unus

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Latin[edit]

Latin cardinal numbers
I II  > 
    Cardinal : ūnus
    Ordinal : prīmus
    Adverbial : semel
    Multiplier : simplex
    Distributive : singulī
Latin Wikipedia article on ūnus

Alternative forms[edit]

  • Symbol: I

Etymology[edit]

From Old Latin oinos, from Proto-Italic *oinos, from Proto-Indo-European *óynos ‎(one, single). Cognates include Ancient Greek οἶος ‎(oîos), Sanskrit एक ‎(éka), Old Church Slavonic ѥдинъ ‎(jedinŭ), and Old English ān (English one and an).

Pronunciation[edit]

Numeral[edit]

ūnus m ‎(feminine ūna, neuter ūnum); irregular first/second declension

  1. (cardinal) one; 1
    • 8 CE, Ovid, Metamorphoses 6.644–645
      satis illi ad fata vel unum vulnus erat: iugulum ferro Philomela resolvit
      Sufficient was this one wound to kill; but Philomela also cut open the throat
    • 405 CE, Jerome, Vulgate Nehemiae.1.2
      et venit Anani unus de fratribus meis ipse et viri ex Iuda et interrogavi eos de Iudaeis qui remanserant et supererant de captivitate et de Hierusalem
      and Hanani came, one of my brethren, he and certain men of Judah; and I asked them concerning the Jews that had escaped, which were left of the captivity, and concerning Jerusalem
    • 6th c.Boethius, Commentarium in librum Aristotelis Peri hermeneias primae editionis, Book I, section 5
      In summam igitur ūnārum ōrātiōnum aliae sunt significātiōne ūnae, aliae coniūnctiōne.
      "In summary therefore, of one theme others are (by signification) one, some with connections."

Derived terms[edit]

Related terms[edit]

Article[edit]

unus

  1. (Medieval Latin) an; a

Inflection[edit]

First/second declension, with genitive singular in -īus and dative singular in .

Number Singular Plural
Case / Gender Masculine Feminine Neuter Masculine Feminine Neuter
nominative ūnus ūna ūnum ūnī ūnae ūna
genitive ūnīus ūnōrum ūnārum ūnōrum
dative ūnī ūnīs
accusative ūnum ūnam ūnum ūnōs ūnās ūna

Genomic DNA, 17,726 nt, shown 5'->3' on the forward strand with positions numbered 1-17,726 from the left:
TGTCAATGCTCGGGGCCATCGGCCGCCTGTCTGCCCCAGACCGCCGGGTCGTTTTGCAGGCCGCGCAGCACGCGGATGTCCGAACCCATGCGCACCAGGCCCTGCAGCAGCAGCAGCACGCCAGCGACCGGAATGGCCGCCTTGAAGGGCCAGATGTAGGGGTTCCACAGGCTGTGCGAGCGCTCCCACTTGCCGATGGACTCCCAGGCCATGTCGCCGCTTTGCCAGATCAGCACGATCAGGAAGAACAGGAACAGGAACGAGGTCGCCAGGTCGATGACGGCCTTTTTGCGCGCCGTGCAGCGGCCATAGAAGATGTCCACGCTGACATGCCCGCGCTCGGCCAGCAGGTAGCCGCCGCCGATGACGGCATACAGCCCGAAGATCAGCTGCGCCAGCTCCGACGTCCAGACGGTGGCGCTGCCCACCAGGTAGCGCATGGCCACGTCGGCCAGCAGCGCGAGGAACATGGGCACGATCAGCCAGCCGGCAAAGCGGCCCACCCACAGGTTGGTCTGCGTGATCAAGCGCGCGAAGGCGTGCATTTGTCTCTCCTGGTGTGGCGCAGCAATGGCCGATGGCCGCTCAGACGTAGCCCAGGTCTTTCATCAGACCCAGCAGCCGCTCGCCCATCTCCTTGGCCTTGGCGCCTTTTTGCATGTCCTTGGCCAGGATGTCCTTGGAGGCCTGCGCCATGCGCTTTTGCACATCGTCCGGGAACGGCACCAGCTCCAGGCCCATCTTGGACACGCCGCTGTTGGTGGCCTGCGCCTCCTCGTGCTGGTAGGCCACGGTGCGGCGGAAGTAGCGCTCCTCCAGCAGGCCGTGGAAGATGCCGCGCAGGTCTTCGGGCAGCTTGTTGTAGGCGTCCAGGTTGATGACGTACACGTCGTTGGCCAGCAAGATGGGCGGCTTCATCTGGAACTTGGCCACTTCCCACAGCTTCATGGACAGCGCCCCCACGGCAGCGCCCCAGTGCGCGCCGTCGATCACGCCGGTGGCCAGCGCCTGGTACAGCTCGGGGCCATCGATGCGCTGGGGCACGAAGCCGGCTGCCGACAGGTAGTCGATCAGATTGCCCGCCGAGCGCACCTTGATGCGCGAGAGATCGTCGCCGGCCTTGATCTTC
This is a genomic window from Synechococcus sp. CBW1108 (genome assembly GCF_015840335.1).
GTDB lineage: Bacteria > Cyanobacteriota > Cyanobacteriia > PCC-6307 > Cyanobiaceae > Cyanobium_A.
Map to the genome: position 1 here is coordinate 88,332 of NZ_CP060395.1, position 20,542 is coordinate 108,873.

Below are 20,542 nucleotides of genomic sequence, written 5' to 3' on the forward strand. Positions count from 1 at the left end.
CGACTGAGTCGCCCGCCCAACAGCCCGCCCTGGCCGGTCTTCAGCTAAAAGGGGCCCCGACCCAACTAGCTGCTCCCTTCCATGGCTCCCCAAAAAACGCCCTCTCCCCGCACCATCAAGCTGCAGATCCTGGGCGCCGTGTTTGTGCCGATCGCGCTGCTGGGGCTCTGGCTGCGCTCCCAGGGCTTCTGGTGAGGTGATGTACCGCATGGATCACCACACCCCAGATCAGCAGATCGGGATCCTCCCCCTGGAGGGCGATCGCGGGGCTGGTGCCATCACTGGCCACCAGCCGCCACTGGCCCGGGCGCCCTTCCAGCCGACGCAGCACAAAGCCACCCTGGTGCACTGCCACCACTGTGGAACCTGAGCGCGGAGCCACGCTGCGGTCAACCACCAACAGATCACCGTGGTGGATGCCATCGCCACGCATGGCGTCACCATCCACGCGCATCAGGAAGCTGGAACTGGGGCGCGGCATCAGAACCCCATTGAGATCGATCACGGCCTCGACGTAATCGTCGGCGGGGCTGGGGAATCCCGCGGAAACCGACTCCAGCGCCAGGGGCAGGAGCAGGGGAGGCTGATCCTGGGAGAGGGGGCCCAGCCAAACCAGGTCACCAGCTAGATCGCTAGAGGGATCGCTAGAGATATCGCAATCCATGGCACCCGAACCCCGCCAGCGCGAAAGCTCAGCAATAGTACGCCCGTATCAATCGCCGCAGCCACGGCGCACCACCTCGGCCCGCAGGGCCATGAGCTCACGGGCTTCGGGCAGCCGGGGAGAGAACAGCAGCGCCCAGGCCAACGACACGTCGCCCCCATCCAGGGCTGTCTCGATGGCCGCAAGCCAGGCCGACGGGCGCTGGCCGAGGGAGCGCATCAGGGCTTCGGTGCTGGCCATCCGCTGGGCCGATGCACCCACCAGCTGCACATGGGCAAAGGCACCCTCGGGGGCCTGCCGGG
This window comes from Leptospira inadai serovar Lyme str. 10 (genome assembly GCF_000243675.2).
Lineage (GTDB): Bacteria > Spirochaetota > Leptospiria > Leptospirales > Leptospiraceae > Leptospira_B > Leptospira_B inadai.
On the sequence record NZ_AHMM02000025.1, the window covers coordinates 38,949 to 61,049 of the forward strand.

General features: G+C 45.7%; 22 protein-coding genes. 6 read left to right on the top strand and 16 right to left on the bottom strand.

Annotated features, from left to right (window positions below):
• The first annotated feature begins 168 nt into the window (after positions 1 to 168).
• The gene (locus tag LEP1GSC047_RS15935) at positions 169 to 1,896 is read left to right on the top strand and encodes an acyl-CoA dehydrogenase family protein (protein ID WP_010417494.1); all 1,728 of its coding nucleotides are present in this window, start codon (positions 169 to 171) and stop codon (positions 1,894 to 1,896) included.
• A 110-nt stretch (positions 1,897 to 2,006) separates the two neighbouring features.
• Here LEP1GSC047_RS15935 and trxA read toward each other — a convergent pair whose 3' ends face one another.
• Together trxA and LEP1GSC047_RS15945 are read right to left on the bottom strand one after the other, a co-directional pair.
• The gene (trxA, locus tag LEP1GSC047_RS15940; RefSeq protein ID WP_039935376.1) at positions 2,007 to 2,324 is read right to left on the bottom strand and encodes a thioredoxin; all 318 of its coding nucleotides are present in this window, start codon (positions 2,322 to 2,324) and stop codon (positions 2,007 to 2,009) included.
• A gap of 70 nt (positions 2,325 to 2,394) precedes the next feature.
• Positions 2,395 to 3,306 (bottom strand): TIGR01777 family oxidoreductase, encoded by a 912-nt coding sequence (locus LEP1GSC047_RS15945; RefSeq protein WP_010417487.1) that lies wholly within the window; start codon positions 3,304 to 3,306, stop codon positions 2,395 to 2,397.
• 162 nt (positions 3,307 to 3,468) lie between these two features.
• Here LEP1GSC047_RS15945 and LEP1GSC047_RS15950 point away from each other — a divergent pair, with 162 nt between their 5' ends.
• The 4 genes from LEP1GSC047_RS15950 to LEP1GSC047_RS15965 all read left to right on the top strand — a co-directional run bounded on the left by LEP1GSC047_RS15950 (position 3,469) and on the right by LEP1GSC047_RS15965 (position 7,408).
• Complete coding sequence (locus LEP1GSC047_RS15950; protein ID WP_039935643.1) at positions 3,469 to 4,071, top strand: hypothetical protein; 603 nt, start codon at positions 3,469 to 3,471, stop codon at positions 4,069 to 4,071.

ablative ūnō ūnā ūnō ūnīs
vocative ūne ūna ūnum ūnī ūnae ūna

Usage notes[edit]

The plural forms are only used with pluralia tanta and do not exist for the indefinite article. For more information see Appendix:Latin cardinal numbers.

Descendants[edit]

edit
  • Aromanian: un, unu
  • Asturian: unu
  • Catalan: un
  • Corsican: unu
  • Dalmatian: join
  • Emilian: unu
  • Esperanto: unu
  • Franco-Provençal: un
  • Friulian: un
  • Ido: un
  • Interlingua: un
  • Istriot: ur
  • Italian: uno, un
  • Ladin: un
  • Lombard: vun

References[edit]

  • unus” in Charlton T. Lewis & Charles Short, A Latin Dictionary, Oxford: Clarendon Press, 1879.
  • unus” in Félix Gaffiot (1934), Dictionnaire Illustré Latin-Français, Paris: Hachette.
  • Meissner, Carl; Auden, Henry William (1894) Latin Phrase-Book[1], London: Macmillan and Co.
    • a day's journey: iter unius diei or simply diei
    • to collect together at one spot: in unum locum convenire, confluere
    • one or two days: unus et alter dies
    • one, two, several days had passed, intervened: dies unus, alter, plures intercesserant
    • to take in everything at a glance: omnia uno aspectu, conspectu intueri
    • one thing still makes me hesitate: unus mihi restat scrupulus (Ter. Andr. 5. 4. 37) (cf. too religio, sect. XI. 2)
    • to collect, accumulate instances: multa exempla in unum (locum) colligere
    • to choose one from a large number of instances: ex infinita exemplorum copia unum (pauca) sumere, decerpere (eligere)
    • Solon, one of the seven sages: Solo, unus de septem (illis)
    • all agree on this point: omnes (uno ore) in hac re consentiunt
    • (ambiguous) unanimously: una voce; uno ore
    • unanimously: uno, communi, summo or omnium consensu (Tusc. 1. 15. 35)
    • to give a general idea of a thing: in uno conspectu ponere aliquid
    • to give a general idea of a thing: sub unum aspectum subicere aliquid
    • to have a general idea of a thing: uno conspectu videre aliquid
    • to say not a syllable about a person: ne verbum (without unum) quidem de aliquo facere
    • one of the crowd; a mere individual: unus de or e multis
    • an ordinary, average Roman citizen: unus e togatorum numero
    • monarchy: imperium singulare, unius dominatus, regium imperium
    • to concentrate all the troops at one point: cogere omnes copias in unum locum
    • they perished to a man: ad unum omnes perierunt
    • I will only say this much..: tantum or unum illud or hoc dico
    • (ambiguous) to travel together: una iter facere
    • (ambiguous) all are unanimous: una et consentiens vox est
    • (ambiguous) unanimously: una voce; uno ore
  • unus” in Ramminger, Johann (accessed 16 July 2016) Neulateinische Wortliste: Ein Wörterbuch des Lateinischen von Petrarca bis 1700[2], pre-publication website, 2005-2016